“And everyone with a wise heart among you, he shall come and do all the work which G-d has commanded: the Tabernacle, its tent, and its cover, its hooks, its beams, its bars, its pillars and its sockets.” [35:10-11]
Throughout this parsha, in the discussion of the building of the Tabernacle, the Torah indicates that not everyone was able to build this House of G-d. Specific instructions would not have been good enough to permit every person to participate. The construction was led by Betzalel, and Moshe tells the entire congregation that G-d both called Betzalel by name to do the job, and “filled him with the spirit of G-d, with wisdom, understanding and knowledge, and every labor.” [35:31] HaShem filled both Betzalel and his assistant, Oholiav, “with a wise heart.” [35:35]
And this, we see, was the criteria which distinguished those able to build from those who were not. “Everyone with a wise heart among you, HE shall come and do all the work.” “And Betzelel, and Oholiav, and every man with a wise heart, whom HaShem has given wisdom and understanding in these things to know to do all the Holy work, all that HaShem has commanded, they shall do it.” [36:36] The Holy work was done by those gifted with a wise heart.
Concerning those who donated, however, the Torah uses a different description: “And everyone whose heart lifted him, and everyone whose generous spirit moved him, they brought the gifts of HaShem for the construction of the Tent of Meeting, and for all its work, and for the Holy garments. The man came with the women, everyone with a generous heart brought… ” [35:21-22]
In both verses, we see a reference to a generous spirit or a generous heart. But “everyone whose heart lifted him” seems redundant. Are they not the same ones “whose generous spirit moved him?”
The Ibn Ezra tells us that those “whose heart lifted him” are different — “these are the ones with a wise heart,” the same ones who did the work itself, “and the explanation is that he had an elevated heart.” According to the Torah, to have a wise heart, to have wisdom as compared to mere intelligence, is to have “an elevated heart.” And so we see later, “And all the women whose heart lifted them in wisdom, they spun the goat hair.” [35:26]
It isn’t enough to have intelligence — one must also have wisdom. And wisdom, says the Torah, is synonymous with an elevated heart. An elevated heart is a heart that seeks good, a heart it seeks to _do_ good — and yet also has the ability to discern good from evil.
That is my Dvar Torah, so one who so wishes may stop here. But there is another point which I feel should be mentioned. Obviously, one can set out to do good, and not do good at all. This is not wisdom — but folly.
To take an example from current events: there is a movie from Israel called “Kadosh” which won an award at the Cannes Film Festival, and is now appearing in America. “Kadosh” is a fictional story, which purports to be set in the Orthodox Meah Shearim neighborhood in Israel. Many Jewish organizations have added this film to their schedules, as an award-winning example of Israeli artwork.
There is only one problem. The film was written by a secular Israeli, who said quite directly that in his opinion, there is a cultural war going on in Israel between the religious and secular. And this, he declared, was his weapon. His interest was not an accurate depiction of the Meah Shearim community, or merely to weave a tale. It was to forge a weapon, to arouse the non-Orthodox community’s ire and antipathy towards other Jews, simply because they happen to be Orthodox.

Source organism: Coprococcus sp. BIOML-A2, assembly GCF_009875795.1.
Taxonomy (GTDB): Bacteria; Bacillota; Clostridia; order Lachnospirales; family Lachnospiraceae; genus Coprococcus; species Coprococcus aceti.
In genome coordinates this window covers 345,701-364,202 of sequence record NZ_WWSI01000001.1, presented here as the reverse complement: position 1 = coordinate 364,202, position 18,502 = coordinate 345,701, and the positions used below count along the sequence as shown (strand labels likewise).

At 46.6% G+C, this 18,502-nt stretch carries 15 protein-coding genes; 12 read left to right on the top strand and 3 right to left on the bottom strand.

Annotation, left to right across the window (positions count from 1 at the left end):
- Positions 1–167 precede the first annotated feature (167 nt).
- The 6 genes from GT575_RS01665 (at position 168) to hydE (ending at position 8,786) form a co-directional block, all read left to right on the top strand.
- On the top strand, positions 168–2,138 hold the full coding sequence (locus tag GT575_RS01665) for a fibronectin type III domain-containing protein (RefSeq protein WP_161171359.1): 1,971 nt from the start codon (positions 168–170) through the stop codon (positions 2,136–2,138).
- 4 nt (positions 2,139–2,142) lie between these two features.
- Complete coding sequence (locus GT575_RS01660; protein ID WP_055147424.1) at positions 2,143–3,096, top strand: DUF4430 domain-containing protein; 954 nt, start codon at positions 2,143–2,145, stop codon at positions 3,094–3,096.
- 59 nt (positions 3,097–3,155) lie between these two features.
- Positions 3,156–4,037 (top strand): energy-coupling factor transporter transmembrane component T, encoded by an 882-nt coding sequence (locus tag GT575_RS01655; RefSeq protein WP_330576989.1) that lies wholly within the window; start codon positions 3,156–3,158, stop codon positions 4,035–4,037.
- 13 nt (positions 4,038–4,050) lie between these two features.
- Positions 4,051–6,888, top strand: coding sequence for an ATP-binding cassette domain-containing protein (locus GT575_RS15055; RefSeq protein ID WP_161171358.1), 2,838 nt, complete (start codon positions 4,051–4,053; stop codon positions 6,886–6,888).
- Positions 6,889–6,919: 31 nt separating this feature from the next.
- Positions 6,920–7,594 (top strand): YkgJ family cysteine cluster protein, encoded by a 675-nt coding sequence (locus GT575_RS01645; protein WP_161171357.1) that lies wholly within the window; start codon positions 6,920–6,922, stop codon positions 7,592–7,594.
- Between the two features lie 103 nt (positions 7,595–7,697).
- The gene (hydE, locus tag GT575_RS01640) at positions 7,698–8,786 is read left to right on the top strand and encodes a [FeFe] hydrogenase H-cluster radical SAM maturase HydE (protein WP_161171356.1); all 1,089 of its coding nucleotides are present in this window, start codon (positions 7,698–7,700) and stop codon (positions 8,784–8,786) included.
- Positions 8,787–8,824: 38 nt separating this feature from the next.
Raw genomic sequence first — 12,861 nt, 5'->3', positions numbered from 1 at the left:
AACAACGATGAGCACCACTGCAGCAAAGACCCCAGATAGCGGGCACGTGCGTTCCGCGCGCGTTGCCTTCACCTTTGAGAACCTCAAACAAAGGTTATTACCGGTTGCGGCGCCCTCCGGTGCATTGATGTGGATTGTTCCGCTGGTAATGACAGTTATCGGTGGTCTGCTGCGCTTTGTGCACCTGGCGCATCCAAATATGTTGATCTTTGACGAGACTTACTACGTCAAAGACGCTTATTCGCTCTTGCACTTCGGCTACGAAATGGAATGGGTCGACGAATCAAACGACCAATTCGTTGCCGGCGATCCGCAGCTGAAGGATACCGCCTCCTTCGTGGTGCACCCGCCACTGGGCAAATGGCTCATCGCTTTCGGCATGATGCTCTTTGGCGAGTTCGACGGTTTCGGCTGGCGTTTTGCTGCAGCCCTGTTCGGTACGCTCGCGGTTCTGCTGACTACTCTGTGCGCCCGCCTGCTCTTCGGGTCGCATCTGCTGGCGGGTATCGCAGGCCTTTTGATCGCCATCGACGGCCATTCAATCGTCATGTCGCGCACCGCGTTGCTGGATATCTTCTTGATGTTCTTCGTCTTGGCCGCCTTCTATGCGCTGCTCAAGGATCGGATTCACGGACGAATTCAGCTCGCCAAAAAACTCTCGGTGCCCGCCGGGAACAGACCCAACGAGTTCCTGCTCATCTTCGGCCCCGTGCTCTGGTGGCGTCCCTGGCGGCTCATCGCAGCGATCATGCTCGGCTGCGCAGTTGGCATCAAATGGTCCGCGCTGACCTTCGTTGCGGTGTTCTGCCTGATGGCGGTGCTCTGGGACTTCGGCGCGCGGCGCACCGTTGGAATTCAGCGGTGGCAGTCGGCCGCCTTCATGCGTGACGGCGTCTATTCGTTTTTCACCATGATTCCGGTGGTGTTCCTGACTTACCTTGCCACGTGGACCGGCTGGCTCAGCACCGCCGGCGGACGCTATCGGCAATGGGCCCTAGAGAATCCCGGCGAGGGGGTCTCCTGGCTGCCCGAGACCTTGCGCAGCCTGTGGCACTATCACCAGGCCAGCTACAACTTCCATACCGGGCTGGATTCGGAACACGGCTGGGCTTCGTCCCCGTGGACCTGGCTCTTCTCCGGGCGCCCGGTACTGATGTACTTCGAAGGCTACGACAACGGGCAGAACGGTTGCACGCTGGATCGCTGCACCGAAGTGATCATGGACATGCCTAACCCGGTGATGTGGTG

By any measure, he succeeded admirably. It matters not at all that his charicature of traditional Jewish life, Jewish attitudes towards marriage, and practical halacha are built upon entirely false premises — he manages to describe them in a believable way. A reviewer in the New York Times bought his description hook, line and sinker, writing that the “sort of oppression incurred by the women in Kadosh, of course, is not limited to ultra-Orthodox Jews,” obviously indicating that it is typical of Orthodoxy itself, built upon “a fear and loathing… that originates from a primitive notion of women’s bodies as essentially unclean.” Clearly the director of this movie tapped into a number of pre-existing myths and prejudices, and gave them a yet darker hue.
[In passing, I should point out that the New York Times received at least a dozen letters of which I am personally aware, and surely many of which I am not, concerning the obvious factual errors and simple slander in this review. Clearly, however “all the news that’s fit to print” does not include evidence of bigotry on the part of a Times writer.]
Now, obviously, when Jewish organizations show films, as when they do anything else, they are not simply trying to give you an opportunity to sit through a movie. They want you to be active Jewishly, to be involved in the Jewish community. They all believe in improving the world, and increasing love of other Jews.
It should be obvious that although this movie was created by a Jew and won awards, it remains the anti-Jewish propaganda it was designed to be, a work designed to increase hatred and discord. And I submit to every reader that showing this movie is obviously not a work of wisdom, the result of a wise and elevated heart. It is folly, and the result will be not the desired goal of the Diaspora Jewish organization showing the film — but that of the author.
May we merit to see more works of love and brotherhood, from ourselves and all our Jewish brethren, Holy work emanating from an elevated heart filled with wisdom.